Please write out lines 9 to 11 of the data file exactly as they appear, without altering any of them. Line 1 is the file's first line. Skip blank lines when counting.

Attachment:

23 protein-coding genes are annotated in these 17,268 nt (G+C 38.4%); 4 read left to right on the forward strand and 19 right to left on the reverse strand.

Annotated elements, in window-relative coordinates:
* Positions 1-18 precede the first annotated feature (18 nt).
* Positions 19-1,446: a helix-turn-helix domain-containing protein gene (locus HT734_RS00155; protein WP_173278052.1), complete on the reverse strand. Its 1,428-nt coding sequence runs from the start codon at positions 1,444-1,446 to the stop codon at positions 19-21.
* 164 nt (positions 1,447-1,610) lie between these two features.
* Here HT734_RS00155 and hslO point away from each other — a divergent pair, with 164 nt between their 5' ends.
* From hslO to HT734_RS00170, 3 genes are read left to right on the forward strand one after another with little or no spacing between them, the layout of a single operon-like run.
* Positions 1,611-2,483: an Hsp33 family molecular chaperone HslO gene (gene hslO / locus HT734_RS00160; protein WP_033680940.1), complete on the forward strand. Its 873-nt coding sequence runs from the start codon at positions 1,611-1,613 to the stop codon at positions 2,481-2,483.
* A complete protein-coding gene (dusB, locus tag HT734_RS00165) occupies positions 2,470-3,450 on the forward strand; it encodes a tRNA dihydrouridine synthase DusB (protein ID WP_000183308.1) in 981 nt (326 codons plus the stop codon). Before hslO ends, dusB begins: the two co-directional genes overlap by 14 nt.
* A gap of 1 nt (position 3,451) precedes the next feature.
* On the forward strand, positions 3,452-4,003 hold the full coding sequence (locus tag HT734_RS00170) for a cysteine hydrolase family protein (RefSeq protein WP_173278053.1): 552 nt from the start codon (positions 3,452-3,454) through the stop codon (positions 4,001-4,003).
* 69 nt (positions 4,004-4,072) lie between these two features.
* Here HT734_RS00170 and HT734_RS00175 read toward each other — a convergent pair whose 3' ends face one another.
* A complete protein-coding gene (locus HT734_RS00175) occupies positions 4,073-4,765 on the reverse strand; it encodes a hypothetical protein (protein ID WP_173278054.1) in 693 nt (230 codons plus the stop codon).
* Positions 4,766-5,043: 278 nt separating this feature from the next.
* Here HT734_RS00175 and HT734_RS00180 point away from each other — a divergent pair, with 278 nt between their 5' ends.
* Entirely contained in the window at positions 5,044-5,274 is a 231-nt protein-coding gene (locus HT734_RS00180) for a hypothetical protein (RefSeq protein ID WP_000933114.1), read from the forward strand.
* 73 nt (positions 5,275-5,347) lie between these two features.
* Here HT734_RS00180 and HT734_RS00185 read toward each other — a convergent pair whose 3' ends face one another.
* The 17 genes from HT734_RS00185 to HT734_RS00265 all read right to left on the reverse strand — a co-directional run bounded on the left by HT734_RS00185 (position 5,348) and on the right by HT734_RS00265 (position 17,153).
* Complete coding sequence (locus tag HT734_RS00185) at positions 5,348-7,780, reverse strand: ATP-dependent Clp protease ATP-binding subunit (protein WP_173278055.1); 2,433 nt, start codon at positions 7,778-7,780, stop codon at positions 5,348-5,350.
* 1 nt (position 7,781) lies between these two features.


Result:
* A complete protein-coding gene (dusB, locus tag HT734_RS00165) occupies positions 2,470-3,450 on the forward strand; it encodes a tRNA dihydrouridine synthase DusB (protein ID WP_000183308.1) in 981 nt (326 codons plus the stop codon). Before hslO ends, dusB begins: the two co-directional genes overlap by 14 nt.
* A gap of 1 nt (position 3,451) precedes the next feature.
* On the forward strand, positions 3,452-4,003 hold the full coding sequence (locus tag HT734_RS00170) for a cysteine hydrolase family protein (RefSeq protein WP_173278053.1): 552 nt from the start codon (positions 3,452-3,454) through the stop codon (positions 4,001-4,003).